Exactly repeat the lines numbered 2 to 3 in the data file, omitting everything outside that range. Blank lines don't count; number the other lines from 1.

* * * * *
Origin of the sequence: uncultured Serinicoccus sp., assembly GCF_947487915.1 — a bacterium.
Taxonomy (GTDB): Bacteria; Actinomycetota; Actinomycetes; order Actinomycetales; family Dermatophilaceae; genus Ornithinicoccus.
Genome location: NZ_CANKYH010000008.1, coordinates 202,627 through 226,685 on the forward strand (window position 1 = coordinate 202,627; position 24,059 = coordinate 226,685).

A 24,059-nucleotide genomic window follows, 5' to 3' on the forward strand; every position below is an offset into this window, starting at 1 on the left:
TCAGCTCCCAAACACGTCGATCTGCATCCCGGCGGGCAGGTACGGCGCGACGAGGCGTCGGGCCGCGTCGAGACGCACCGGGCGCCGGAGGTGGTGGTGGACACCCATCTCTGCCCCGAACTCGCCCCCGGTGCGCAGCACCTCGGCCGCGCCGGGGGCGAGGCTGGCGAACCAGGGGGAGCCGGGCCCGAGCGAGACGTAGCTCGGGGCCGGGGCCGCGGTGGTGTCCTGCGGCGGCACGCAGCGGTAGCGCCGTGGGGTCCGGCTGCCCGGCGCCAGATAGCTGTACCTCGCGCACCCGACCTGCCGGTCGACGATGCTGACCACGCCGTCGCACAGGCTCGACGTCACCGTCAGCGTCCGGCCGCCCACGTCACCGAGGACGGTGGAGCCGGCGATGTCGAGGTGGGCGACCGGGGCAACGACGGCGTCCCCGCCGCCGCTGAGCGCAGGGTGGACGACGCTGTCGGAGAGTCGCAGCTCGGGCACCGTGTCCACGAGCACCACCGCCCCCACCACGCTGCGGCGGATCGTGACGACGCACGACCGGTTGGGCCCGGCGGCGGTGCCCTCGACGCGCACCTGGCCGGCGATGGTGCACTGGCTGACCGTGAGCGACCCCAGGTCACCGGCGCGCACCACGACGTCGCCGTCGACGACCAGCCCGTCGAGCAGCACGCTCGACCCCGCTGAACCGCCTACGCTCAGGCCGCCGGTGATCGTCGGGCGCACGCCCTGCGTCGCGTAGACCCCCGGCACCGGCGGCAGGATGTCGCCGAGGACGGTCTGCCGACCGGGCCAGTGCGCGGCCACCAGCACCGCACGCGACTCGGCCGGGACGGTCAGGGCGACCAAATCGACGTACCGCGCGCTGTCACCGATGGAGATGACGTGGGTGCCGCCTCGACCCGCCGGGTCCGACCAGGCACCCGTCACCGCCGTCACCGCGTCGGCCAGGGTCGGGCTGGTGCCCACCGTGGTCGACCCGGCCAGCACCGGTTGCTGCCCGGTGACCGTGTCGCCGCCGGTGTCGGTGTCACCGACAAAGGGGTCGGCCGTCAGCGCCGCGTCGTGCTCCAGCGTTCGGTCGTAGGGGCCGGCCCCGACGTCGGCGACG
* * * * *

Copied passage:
Taxonomy (GTDB): Bacteria; Actinomycetota; Actinomycetes; order Actinomycetales; family Dermatophilaceae; genus Ornithinicoccus.
Genome location: NZ_CANKYH010000008.1, coordinates 202,627 through 226,685 on the forward strand (window position 1 = coordinate 202,627; position 24,059 = coordinate 226,685).